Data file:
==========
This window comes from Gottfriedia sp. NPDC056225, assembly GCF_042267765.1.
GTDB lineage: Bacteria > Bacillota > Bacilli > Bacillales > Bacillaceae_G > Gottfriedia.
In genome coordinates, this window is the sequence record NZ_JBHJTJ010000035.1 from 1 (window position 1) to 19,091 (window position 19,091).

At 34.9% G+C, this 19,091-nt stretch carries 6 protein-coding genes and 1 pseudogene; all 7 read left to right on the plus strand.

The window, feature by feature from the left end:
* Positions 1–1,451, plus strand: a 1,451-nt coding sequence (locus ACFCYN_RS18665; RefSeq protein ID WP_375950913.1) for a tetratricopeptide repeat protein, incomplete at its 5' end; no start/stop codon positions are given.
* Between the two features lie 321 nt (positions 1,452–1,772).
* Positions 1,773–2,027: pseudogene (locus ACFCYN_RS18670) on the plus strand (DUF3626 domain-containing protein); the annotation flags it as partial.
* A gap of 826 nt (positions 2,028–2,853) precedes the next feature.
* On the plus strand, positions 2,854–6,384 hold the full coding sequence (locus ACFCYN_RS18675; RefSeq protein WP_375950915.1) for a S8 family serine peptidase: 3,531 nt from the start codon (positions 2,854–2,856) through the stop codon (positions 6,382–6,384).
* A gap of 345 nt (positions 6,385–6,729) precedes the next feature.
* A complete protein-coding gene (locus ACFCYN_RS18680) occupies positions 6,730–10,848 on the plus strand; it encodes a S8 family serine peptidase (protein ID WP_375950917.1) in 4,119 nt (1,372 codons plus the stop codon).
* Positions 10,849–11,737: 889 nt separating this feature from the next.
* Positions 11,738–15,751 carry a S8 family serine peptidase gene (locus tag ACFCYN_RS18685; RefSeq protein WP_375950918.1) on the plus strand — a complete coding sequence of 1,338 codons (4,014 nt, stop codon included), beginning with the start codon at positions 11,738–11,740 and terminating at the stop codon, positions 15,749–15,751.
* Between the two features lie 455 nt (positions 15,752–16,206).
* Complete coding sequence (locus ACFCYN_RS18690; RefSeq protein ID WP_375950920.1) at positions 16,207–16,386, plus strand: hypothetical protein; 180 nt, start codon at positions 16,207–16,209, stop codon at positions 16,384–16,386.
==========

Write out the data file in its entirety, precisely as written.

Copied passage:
This window comes from Gottfriedia sp. NPDC056225, assembly GCF_042267765.1.
GTDB lineage: Bacteria > Bacillota > Bacilli > Bacillales > Bacillaceae_G > Gottfriedia.
In genome coordinates, this window is the sequence record NZ_JBHJTJ010000035.1 from 1 (window position 1) to 19,091 (window position 19,091).

At 34.9% G+C, this 19,091-nt stretch carries 6 protein-coding genes and 1 pseudogene; all 7 read left to right on the plus strand.

The window, feature by feature from the left end:
* Positions 1–1,451, plus strand: a 1,451-nt coding sequence (locus ACFCYN_RS18665; RefSeq protein ID WP_375950913.1) for a tetratricopeptide repeat protein, incomplete at its 5' end; no start/stop codon positions are given.
* Between the two features lie 321 nt (positions 1,452–1,772).
* Positions 1,773–2,027: pseudogene (locus ACFCYN_RS18670) on the plus strand (DUF3626 domain-containing protein); the annotation flags it as partial.
* A gap of 826 nt (positions 2,028–2,853) precedes the next feature.
* On the plus strand, positions 2,854–6,384 hold the full coding sequence (locus ACFCYN_RS18675; RefSeq protein WP_375950915.1) for a S8 family serine peptidase: 3,531 nt from the start codon (positions 2,854–2,856) through the stop codon (positions 6,382–6,384).
* A gap of 345 nt (positions 6,385–6,729) precedes the next feature.
* A complete protein-coding gene (locus ACFCYN_RS18680) occupies positions 6,730–10,848 on the plus strand; it encodes a S8 family serine peptidase (protein ID WP_375950917.1) in 4,119 nt (1,372 codons plus the stop codon).
* Positions 10,849–11,737: 889 nt separating this feature from the next.
* Positions 11,738–15,751 carry a S8 family serine peptidase gene (locus tag ACFCYN_RS18685; RefSeq protein WP_375950918.1) on the plus strand — a complete coding sequence of 1,338 codons (4,014 nt, stop codon included), beginning with the start codon at positions 11,738–11,740 and terminating at the stop codon, positions 15,749–15,751.
* Between the two features lie 455 nt (positions 15,752–16,206).
* Complete coding sequence (locus ACFCYN_RS18690; RefSeq protein ID WP_375950920.1) at positions 16,207–16,386, plus strand: hypothetical protein; 180 nt, start codon at positions 16,207–16,209, stop codon at positions 16,384–16,386.